Let’s face it, we foodies have never had it so good. 20 years ago, most of us had to rely on the likes of the late Keith Floyd to travel the world for us in search of culinary adventure. But nowadays, for a few quid we can hop on a flight and hours later be merrily sipping and munching away in our gastronomic location of choice. And what more, through the globalisation of the produce market, we don’t even need to leave British shores to experience exciting and exotic flavours and ingredients, as many of them are now widely available in our supermarkets and restaurants.

Whilst I support the current trend to “buy local” and support local growers and producers, one has to admit that the arrival in the mainstream over the past few years of exotic ingredients such as galangal, wasabi and holy basil has signalled exciting times for chefs and domestic cooks. In addition, the arrival of these new and exciting ingredients – many from Asia and the Indian Subcontinent – has also created huge potential for unusual and innovative food and wine pairings.

Admittedly, finding the right wine to match a dish is not always an easy task. There are, of course, certain old favourites such as Roquefort and Sauternes, Chablis and oysters, Port and Stilton which have stood the test of time. But as we become more creative with our ingredients so we need to rethink our wine choices – a bottle of claret may go well with your roast lamb but what about when faced with a fragrant and spicy beef Thai salad?

It’s fair to say that some wines suit certain types of food better than others but if there is one grape variety that stands out from the pack in terms of its versatility and food-friendliness, it has to be Riesling. Many people think of Riesling as a sweet German wine but this is not always the case. In fact, Riesling is a wonderfully versatile grape and is produced in many parts of the world in many different styles ranging from the bone dry to the lusciously sweet. It is this range of sweetness levels and diversity of flavours that makes Riesling uniquely placed to compliment not only traditional cuisine but also more exotic flavours.

For example, Australian Rieslings are usually very dry and often exhibit intense citrus notes which make them excellent partners to seafood, shellfish in particular. But they can also pair very well with sushi and sashimi. Look for a Riesling from the Clare Valley or Eden Valley which are particularly good growing regions for Riesling in Australia. Top producers include Jim Barry, Grosset, Mount Horrocks and Pewsey Vale, to name but a few.

The Rieslings of Alsace in France tend also to be dry but are fuller bodied and richer than their Aussie counterparts. This weightiness together with their high acidity makes them particularly good companions to fatty foods such as pork belly or roast goose. There are many excellent producers of Riesling in Alsace but look for the likes of Trimbach, Hugel, Zind Humbrecht and Schlumberger which are widely available in the UK.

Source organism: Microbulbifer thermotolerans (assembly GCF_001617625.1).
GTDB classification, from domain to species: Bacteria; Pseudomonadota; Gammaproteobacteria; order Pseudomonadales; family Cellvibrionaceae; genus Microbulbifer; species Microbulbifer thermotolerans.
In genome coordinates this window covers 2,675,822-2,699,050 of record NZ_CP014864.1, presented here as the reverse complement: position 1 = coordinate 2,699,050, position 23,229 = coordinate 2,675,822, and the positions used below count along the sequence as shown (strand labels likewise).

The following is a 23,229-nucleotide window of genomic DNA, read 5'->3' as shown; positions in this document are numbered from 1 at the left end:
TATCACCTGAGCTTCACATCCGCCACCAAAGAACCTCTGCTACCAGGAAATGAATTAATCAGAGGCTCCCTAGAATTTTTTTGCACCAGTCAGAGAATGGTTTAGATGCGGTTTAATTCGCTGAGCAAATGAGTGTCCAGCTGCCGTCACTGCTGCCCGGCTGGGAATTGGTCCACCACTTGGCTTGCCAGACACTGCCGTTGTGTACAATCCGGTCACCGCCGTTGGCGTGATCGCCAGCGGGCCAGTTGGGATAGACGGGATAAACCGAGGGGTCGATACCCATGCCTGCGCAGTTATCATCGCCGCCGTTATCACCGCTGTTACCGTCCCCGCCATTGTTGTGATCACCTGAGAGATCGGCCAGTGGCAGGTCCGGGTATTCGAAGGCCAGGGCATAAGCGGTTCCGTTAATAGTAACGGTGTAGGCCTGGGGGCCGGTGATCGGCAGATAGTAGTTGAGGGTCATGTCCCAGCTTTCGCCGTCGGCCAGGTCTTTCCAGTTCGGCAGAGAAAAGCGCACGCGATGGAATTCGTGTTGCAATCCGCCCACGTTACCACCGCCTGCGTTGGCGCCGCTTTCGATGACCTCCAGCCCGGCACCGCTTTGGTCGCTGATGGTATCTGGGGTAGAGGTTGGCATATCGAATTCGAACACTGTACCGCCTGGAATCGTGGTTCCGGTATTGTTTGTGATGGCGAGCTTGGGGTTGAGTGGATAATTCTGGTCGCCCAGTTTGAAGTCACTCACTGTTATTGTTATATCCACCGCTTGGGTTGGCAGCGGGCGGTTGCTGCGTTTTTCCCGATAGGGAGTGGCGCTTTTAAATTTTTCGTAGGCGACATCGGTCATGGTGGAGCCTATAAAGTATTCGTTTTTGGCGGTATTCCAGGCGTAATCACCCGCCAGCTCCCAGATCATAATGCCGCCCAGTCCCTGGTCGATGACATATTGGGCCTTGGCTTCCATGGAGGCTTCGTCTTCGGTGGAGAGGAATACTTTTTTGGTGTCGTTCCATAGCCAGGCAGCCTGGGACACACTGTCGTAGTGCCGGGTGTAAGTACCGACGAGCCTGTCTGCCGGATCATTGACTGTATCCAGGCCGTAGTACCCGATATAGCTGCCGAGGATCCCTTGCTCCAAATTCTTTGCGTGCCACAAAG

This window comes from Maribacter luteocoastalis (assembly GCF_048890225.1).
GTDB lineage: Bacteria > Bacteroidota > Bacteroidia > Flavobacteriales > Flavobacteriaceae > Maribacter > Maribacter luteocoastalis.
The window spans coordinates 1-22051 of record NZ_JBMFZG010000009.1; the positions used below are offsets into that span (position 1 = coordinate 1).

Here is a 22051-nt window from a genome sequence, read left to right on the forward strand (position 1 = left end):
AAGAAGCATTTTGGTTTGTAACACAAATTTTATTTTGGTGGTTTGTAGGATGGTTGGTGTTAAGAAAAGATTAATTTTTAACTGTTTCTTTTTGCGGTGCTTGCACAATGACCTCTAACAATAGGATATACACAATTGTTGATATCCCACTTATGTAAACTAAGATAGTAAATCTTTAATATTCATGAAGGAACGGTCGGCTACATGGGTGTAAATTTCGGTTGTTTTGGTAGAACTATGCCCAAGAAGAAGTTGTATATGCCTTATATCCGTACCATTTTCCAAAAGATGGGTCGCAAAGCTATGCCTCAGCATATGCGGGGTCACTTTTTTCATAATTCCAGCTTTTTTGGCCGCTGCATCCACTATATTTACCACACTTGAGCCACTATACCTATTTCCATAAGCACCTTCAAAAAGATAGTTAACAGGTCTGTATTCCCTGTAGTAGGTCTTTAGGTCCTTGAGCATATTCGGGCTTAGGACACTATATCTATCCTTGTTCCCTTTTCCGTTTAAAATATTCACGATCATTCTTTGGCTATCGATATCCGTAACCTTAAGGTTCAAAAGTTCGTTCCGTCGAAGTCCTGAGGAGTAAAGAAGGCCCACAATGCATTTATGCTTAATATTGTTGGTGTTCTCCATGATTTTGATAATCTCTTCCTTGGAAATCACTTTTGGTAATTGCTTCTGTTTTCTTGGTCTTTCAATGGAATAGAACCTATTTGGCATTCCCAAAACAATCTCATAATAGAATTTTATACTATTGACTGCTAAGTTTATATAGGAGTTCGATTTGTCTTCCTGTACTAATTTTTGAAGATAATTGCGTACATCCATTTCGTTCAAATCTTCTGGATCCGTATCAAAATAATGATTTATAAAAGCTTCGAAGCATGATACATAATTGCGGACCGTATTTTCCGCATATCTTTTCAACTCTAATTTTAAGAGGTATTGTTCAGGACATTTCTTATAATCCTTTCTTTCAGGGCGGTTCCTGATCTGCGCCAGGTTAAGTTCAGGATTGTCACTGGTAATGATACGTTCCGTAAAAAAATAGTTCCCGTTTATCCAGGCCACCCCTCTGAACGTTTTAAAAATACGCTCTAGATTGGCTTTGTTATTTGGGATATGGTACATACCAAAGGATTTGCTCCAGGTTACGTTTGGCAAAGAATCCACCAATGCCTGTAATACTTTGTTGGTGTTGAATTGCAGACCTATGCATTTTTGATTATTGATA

And then there are the German Rieslings. German Rieslings can range from the bone dry to medium sweet to very sweet which makes them food-friendly across the board. The drier Rieslings go particularly well with fish and white meats (think Coq au Riesling!) but, for me, it is the off-dry category which is hugely underrated. An off-dry German Riesling (or one from New Zealand for that matter) is the perfect partner for hot and spicy foods. These wines, often only 7% or 8% alcohol by volume, tend to be jam-packed with aromatic fruit which allows them to stand up impressively to spicy and fragrant flavours, whilst a good hit of residual sugar has the effect of soothing the heat of the chilli. Recommended German producers making both dry and off-dry Rieslings which are available in the UK include Ernst Loosen, Josef Leitz, Dönnhoff, Franz Künstler, JJ Prüm.

Riesling may not have the greatest reputation here in the UK but I urge you to cast aside the stereotypes and give it a go – it is a true food-friendly wine and really has the potential to make a worthy companion to your next meal!


2 Responses to “Riesling, the ultimate food friendly wine”

  • thekid says:

    #therieslingrev – I couldn’t agree more with this. Riesling has been trending in my world by reading your blogs – so much so that it is now the first thing I look for on the wine list in any restaurant. Each time I order I get a glowing “good choice” from the sommelier. #keeppreaching

  • Alex Down says:

    Hey Kid – great to hear that! Riesling is certainly known as a sommelier’s favourite so I am not surprised to hear that you get the nof of approval when ordering a bottle. It’s deal – you keep drinking it and I’ll keep preaching it!

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